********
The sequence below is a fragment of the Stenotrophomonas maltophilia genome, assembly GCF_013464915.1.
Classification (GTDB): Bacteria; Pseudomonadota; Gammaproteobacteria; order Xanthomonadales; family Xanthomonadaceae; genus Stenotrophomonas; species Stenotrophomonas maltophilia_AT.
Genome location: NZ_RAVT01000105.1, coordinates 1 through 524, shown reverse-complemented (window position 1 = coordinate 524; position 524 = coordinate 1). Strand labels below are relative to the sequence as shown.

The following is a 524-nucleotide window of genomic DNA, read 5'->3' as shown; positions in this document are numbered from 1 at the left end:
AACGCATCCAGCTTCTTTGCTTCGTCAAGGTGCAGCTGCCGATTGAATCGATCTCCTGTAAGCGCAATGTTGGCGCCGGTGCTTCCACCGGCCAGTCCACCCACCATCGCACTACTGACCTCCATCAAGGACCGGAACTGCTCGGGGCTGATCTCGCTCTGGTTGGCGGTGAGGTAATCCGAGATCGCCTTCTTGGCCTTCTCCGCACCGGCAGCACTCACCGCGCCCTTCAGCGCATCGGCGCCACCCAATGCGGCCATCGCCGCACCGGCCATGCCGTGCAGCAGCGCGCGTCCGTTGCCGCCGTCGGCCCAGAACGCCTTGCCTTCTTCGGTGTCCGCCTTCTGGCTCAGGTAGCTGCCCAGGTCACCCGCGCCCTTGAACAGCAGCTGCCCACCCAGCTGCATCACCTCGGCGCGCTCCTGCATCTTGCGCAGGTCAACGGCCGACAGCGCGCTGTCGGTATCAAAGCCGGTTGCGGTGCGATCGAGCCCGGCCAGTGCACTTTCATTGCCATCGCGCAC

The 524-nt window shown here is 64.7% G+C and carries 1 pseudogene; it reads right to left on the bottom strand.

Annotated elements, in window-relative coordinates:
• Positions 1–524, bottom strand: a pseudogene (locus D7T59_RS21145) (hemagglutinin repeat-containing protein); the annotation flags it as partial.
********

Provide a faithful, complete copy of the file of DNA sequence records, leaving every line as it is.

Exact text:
The sequence below is a fragment of the Stenotrophomonas maltophilia genome, assembly GCF_013464915.1.
Classification (GTDB): Bacteria; Pseudomonadota; Gammaproteobacteria; order Xanthomonadales; family Xanthomonadaceae; genus Stenotrophomonas; species Stenotrophomonas maltophilia_AT.
Genome location: NZ_RAVT01000105.1, coordinates 1 through 524, shown reverse-complemented (window position 1 = coordinate 524; position 524 = coordinate 1). Strand labels below are relative to the sequence as shown.

The following is a 524-nucleotide window of genomic DNA, read 5'->3' as shown; positions in this document are numbered from 1 at the left end:
AACGCATCCAGCTTCTTTGCTTCGTCAAGGTGCAGCTGCCGATTGAATCGATCTCCTGTAAGCGCAATGTTGGCGCCGGTGCTTCCACCGGCCAGTCCACCCACCATCGCACTACTGACCTCCATCAAGGACCGGAACTGCTCGGGGCTGATCTCGCTCTGGTTGGCGGTGAGGTAATCCGAGATCGCCTTCTTGGCCTTCTCCGCACCGGCAGCACTCACCGCGCCCTTCAGCGCATCGGCGCCACCCAATGCGGCCATCGCCGCACCGGCCATGCCGTGCAGCAGCGCGCGTCCGTTGCCGCCGTCGGCCCAGAACGCCTTGCCTTCTTCGGTGTCCGCCTTCTGGCTCAGGTAGCTGCCCAGGTCACCCGCGCCCTTGAACAGCAGCTGCCCACCCAGCTGCATCACCTCGGCGCGCTCCTGCATCTTGCGCAGGTCAACGGCCGACAGCGCGCTGTCGGTATCAAAGCCGGTTGCGGTGCGATCGAGCCCGGCCAGTGCACTTTCATTGCCATCGCGCAC

The 524-nt window shown here is 64.7% G+C and carries 1 pseudogene; it reads right to left on the bottom strand.

Annotated elements, in window-relative coordinates:
• Positions 1–524, bottom strand: a pseudogene (locus D7T59_RS21145) (hemagglutinin repeat-containing protein); the annotation flags it as partial.